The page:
How Trauma Can Result in Codependency

Trauma is damaging in many ways—to physical health, to emotional health, and to relationships. Any type of trauma can lead to relationships that are codependent, in which the person who experienced trauma feels completely and destructively dependent on another. Families may develop these relationships, but they also occur in intimate relationships. To break the bad habit of codependency, it is essential to get to the root of the problem and to address and begin healing from the trauma.

The experience of trauma can take many forms, but what every traumatized person has in common is lasting consequences. Even with the best protective factors in place, such as a loving family, trauma can be destructive, causing physical health problems, mental illness, substance abuse, and for many, codependent relationships.

If you have gone through trauma and continue to struggle to develop healthy relationships, or if your family has experienced trauma and has a hard time relating to each other, treatment can help. Trauma may bring on codependency for many, but professional treatment can heal the damage and help you construct better, healthier relationships.

Trauma and Its Impact on Mental Health

Trauma is not an event or an experience but rather an emotional response to one. Traumatic things can happen to anyone, and some cope better than others. A traumatic event may be abuse, witnessing violence, combat experiences, a natural disaster, an assault, or anything else that is extremely frightening or life-threatening.

If you do not cope well with that experience, it can lead to a trauma disorder and serious consequences for mental health. Even with good efforts to come to terms with a traumatic experience, it can leave a lasting impact on mental health, even triggering or contributing to anxiety disorder, depression, substance use disorders or post-traumatic stress disorder (PTSD).

With or without a mental health diagnosis, trauma can cause all kinds of difficult symptoms and complications: fear, social withdrawal, substance abuse, self-injury, nightmares, and intrusive memories, and even suicide. Trauma also impacts relationships, putting a strain on families, friendships, and intimate relationships.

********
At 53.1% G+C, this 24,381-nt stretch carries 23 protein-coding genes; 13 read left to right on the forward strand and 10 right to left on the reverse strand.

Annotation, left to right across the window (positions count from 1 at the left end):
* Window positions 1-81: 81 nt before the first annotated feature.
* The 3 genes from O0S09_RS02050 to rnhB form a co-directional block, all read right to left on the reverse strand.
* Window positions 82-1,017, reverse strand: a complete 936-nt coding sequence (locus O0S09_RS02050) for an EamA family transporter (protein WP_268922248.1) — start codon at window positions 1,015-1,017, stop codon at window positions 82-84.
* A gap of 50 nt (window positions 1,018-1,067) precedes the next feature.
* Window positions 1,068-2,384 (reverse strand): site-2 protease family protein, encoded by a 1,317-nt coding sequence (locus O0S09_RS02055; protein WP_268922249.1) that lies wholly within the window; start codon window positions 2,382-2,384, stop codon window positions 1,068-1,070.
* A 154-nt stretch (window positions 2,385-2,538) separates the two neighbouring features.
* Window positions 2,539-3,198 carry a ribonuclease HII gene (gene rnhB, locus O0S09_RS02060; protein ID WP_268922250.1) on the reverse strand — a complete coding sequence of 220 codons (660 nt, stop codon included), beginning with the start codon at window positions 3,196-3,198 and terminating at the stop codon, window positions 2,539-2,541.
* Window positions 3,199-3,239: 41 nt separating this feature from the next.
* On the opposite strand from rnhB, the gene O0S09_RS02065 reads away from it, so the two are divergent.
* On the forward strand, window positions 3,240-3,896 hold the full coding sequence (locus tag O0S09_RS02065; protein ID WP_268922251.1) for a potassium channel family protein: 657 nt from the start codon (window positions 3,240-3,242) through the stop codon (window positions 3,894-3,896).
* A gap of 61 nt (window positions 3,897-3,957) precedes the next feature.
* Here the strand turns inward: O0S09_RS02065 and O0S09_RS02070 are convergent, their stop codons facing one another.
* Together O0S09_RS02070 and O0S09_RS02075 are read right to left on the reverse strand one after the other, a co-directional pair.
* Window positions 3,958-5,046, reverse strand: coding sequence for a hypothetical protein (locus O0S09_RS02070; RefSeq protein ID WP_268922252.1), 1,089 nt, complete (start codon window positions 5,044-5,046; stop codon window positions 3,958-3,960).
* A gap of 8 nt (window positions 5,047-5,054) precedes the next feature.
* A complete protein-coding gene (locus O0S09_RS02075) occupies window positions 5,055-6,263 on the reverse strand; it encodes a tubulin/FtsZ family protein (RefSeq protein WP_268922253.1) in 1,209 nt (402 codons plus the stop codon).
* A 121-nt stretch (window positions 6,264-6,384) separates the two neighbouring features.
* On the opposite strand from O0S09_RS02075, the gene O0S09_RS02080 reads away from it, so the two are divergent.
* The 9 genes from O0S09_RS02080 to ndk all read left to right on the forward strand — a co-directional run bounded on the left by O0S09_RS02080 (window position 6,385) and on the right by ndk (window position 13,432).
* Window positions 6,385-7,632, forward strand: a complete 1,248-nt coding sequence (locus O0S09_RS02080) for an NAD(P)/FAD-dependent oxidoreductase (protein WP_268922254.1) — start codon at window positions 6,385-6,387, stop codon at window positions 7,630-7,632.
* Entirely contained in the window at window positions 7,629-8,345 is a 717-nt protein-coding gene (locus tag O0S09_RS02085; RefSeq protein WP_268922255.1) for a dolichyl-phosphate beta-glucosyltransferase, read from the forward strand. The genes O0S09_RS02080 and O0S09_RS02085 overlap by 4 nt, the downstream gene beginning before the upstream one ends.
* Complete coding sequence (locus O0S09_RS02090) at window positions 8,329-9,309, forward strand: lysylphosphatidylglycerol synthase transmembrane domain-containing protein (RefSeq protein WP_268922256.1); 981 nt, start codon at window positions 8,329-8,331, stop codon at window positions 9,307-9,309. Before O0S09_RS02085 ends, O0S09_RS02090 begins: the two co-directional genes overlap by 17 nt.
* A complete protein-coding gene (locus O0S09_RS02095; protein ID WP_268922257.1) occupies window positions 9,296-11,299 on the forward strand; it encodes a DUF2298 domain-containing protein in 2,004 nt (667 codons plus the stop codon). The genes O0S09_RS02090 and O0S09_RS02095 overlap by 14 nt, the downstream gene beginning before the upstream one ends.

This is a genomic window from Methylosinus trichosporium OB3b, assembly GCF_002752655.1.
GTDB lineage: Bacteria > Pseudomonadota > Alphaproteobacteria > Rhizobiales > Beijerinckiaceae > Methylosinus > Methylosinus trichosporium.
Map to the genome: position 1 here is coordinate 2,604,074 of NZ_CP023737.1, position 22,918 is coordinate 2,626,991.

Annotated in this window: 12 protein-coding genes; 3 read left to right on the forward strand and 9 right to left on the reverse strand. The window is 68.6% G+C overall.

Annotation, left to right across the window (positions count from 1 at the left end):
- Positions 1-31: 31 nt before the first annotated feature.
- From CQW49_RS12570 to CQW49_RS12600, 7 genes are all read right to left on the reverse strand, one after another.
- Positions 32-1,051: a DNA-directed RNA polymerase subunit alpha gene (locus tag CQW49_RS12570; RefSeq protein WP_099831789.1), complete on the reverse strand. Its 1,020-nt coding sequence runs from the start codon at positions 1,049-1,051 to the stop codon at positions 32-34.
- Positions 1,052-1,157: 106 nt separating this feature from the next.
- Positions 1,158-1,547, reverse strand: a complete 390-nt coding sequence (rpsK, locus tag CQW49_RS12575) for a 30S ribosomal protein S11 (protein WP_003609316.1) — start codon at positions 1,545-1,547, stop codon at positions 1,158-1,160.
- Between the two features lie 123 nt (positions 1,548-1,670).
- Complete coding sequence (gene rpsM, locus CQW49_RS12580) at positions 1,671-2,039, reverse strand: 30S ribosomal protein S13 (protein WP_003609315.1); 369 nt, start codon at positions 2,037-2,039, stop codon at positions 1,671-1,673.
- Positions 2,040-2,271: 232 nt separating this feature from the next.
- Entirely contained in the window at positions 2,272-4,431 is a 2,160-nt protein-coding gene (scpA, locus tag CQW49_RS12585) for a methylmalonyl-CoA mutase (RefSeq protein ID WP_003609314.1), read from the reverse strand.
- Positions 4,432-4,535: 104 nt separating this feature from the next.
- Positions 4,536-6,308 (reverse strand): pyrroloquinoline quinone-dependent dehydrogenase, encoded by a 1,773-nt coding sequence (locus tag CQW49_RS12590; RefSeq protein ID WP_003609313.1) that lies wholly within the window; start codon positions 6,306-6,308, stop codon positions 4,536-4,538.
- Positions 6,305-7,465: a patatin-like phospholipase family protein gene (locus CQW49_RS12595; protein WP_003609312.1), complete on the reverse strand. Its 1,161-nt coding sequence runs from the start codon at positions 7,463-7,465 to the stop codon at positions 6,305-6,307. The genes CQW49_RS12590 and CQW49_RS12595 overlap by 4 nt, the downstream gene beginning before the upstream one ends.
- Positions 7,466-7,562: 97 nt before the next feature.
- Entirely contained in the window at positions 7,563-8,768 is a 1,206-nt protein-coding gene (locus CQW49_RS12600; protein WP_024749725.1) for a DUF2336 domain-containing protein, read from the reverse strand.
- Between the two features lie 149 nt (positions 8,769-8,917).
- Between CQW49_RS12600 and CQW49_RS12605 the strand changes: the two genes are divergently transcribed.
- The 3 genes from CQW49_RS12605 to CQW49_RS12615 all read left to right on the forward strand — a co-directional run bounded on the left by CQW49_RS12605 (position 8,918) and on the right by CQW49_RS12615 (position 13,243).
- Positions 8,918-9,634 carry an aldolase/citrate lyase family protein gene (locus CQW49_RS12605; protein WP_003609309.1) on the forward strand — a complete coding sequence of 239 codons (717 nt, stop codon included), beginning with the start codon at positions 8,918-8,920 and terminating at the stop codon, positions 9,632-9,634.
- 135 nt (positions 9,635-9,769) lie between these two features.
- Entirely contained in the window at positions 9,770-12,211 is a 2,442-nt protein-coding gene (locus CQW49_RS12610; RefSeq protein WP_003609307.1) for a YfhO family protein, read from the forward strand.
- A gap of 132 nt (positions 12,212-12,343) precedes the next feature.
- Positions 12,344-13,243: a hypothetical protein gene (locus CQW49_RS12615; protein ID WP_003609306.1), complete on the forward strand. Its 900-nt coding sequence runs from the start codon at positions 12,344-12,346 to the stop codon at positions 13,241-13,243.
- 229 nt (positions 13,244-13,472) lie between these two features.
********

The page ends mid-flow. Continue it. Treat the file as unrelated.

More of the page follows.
What Is Codependency?

A codependent relationship is an unhealthy one. It is one-sided, with one person relying on the other to meet most of their needs. The other person in the relationship encourages this and enables their partner’s or loved one’s damaging behaviors. This may include substance abuse, impulsive behaviors, underachievement, or any other behaviors or lifestyle choices that are negative and harmful.

Every relationship is unique, but there are some commonalities that many people in codependent relationships experience:

  • Low self-esteem. You may feel unworthy of others, like a loser, unlovable, guilty, or ashamed, even if you project an outward appearance of confidence.
  • Lack of boundaries. codependent relationships generally have poor boundaries, not only with affection and emotions but also with material things.
  • A need to please and take care of others. It’s hard for these people to say no. They feel anxious if they disappoint others.
  • High sensitivity. In codependent relationships, you are likely to overreact emotionally to situations that do not warrant it.
  • Poor communication. You struggle to express how you feel or what you want.

These are some of the common characteristics of codependency, but there are many more: difficult emotions, denial that there is an issue, difficulties with intimacy, obsessing over relationships, and a need for control.

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How Trauma and codependency Come Together

One potential consequence of going through trauma is damaged relationships, or even beginning new, unhealthy and destructive relationships. Even if only one person in a relationship went through the trauma, the impact ripples outward to all people close to that individual. Their friends and family may experience secondary trauma or the effects of their loved one’s reaction to trauma.